If that is correct – do you think I have understood it correctly? – it begins to seem a little difficult to know what this living (bare) faith is actually like. You can only know it by its fruits. Would that be right?

    From what you say, it seems to me that you were previously mistaken about what living faith is for Protestants (traditionally). See the article at the link at footnote 6 of the “Does the Bible Teach Sola Fide?” post. Then, in that article (“Justification: Divided Over Charity”) make sure to read the R. Scott Clark article linked to from there. In response to the Pope’s 2008 statement on justification (linked to in both those articles), Ligon Duncan (of Reformed Theological Seminary) says, “And if my justification is based, in any way, on my love – I have no hope.” That’s the typical, standard Protestant way of thinking about this question, as I’ve been pointing out repeatedly in this very thread, because that way of thinking presupposes the list-paradigm.

    Bare faith, in Reformed theology, is notia and assensus (or notia alone). Living faith, in Reformed theology, is [notia and assensus and fiducia]. (See, for example, here.) In Reformed theology we are justified by [notia and assensus and fiducia] alone. The mistake there is substituting the theological virtue of hope for agape, with respect to what makes faith living, as I explained in comment #249 above, and Isaiah responded to helpfully in comment #251. The concept of fiducia involves assent with hope, but not agape.

    In the peace of Christ,

    – Bryan

  323. Bryan (319),

    I just wonder if the Reformed might actually believe in this living faith. I notice the Belgic confession of 1561 states in 24:

    Therefore it is so far from being true, that this justifying faith makes men remiss in a pious and holy life, that on the contrary without it they would never do anything out of love to God, but only out of self-love or fear of damnation. Therefore it is impossible that this holy faith can be unfruitful in man: for we do not speak of a vain faith, but of such a faith, which is called in Scripture, a faith that worketh by love, which excites man to the practice of those works, which God has commended in his Word. Which works, as they proceed from the good root of faith, are good and acceptable in the sight of God, forasmuch as they are all sanctified by his grace: howbeit they are of no account towards our justification.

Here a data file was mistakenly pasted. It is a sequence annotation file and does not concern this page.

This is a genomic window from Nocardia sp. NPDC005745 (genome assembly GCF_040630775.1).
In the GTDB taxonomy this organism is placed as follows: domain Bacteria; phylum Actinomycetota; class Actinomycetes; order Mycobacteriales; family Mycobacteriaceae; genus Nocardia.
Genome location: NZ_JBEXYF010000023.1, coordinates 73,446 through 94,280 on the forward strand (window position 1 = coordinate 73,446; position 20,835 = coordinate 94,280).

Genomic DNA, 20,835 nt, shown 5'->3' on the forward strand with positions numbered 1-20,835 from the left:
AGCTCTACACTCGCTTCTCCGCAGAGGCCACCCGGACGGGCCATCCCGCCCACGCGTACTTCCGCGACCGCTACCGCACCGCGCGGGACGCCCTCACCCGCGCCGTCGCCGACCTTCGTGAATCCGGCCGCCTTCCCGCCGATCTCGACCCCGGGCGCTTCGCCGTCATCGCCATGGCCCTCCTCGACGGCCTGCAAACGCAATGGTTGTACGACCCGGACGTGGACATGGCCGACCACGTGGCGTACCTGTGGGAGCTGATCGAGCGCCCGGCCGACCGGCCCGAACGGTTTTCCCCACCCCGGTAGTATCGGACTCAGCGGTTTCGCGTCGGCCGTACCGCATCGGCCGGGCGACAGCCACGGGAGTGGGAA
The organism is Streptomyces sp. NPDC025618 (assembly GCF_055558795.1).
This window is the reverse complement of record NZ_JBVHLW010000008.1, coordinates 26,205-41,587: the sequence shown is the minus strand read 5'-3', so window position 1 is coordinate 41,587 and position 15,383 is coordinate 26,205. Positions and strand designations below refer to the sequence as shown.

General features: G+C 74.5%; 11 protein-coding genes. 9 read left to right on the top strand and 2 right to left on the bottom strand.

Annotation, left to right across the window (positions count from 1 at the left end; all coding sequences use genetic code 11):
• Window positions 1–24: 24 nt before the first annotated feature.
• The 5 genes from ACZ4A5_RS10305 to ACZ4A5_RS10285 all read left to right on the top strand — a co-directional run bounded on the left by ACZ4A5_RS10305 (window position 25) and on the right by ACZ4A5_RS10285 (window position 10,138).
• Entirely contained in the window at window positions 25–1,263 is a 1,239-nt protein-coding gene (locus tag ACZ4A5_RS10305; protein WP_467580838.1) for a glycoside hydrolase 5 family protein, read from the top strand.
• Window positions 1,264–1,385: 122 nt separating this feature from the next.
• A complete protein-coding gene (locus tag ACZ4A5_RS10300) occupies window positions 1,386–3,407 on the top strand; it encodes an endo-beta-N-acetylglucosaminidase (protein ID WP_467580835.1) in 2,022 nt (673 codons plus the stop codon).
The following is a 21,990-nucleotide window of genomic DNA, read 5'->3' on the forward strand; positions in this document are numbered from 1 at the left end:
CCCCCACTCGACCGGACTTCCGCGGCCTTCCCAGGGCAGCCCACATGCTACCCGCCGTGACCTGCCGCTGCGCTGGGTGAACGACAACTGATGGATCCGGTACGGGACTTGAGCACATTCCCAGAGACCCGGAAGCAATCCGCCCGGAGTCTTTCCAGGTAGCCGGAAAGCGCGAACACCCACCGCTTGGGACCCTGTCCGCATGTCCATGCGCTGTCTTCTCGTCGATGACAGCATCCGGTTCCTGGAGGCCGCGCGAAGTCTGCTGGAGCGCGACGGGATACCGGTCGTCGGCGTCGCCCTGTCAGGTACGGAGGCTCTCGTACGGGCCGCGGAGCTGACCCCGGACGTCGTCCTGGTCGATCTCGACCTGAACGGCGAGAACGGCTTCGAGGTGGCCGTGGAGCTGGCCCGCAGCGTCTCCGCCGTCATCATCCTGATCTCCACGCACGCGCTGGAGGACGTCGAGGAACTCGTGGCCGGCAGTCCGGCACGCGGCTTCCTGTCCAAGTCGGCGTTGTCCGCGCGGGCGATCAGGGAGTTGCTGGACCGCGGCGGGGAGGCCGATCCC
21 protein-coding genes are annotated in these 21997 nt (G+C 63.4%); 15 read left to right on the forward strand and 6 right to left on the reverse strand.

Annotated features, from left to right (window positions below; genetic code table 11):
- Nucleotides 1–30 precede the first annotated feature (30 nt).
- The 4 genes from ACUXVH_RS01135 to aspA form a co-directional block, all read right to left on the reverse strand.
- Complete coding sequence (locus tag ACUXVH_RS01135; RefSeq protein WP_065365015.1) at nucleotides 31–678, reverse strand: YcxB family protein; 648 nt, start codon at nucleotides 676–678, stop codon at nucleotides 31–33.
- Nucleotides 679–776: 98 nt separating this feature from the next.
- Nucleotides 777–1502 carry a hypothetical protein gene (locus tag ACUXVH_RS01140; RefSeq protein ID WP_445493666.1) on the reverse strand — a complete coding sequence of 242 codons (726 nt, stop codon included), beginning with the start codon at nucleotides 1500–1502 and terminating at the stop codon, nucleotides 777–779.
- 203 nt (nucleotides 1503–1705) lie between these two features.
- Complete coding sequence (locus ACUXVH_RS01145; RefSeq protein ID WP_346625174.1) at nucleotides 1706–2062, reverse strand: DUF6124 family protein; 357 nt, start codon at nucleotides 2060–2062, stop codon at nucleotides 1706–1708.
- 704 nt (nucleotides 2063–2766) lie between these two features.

So here they are actually talking about a faith that worketh by love. However it is in their section on sanctification. Their section on faith (in 22) does not define the faith. But here in 24 they are saying it is a faith that worketh by love. Are you saying this is really different? Are they actually saying or would they actually mean that the faith that saves is one without love? I just don’t get this sense out of this article 24…..but I may be misunderstanding.

  324. Kim, (re: #323),

    Of course every Protestant affirms that faith works through love for sanctification. But in Protestant theology justification and sanctification are distinct, and we are justified by faith alone. So when you say “the faith that saves” you are glossing the distinctions between justification, sanctification, and salvation. Every traditional Protestant would say that the only faith that *saves* is faith *with* love. But every traditional Protestant would also say that what justifies is “faith alone.” Remember, the Reformed principle is “we are justified by faith alone, but not by a faith that is alone.” In Protestant theology no one who has no agape is saved. But love in us does not in any way contribute to justification. Please read the links I referred John to in comment #322 above.

    In the peace of Christ,

    – Bryan

  325. Thanks, Bryan (#322) – It sounds like I was a Catholic all along and didn’t know it (some of my still-Reformed friends would probably nod their heads and say, “Yep – you were!”) :-)

    jj

  326. Bryan (324),

    Thanks. When I asked my questions in 323 I did not have your current comment 322 up on my screen. I then saw your comments and read the article linked to footnote 6. It sometimes seems like semantics as you did mention in the article. But then you say it is not entirely semantics. I think I would agree. [This is frustrating!] Anyways, thanks again, Kim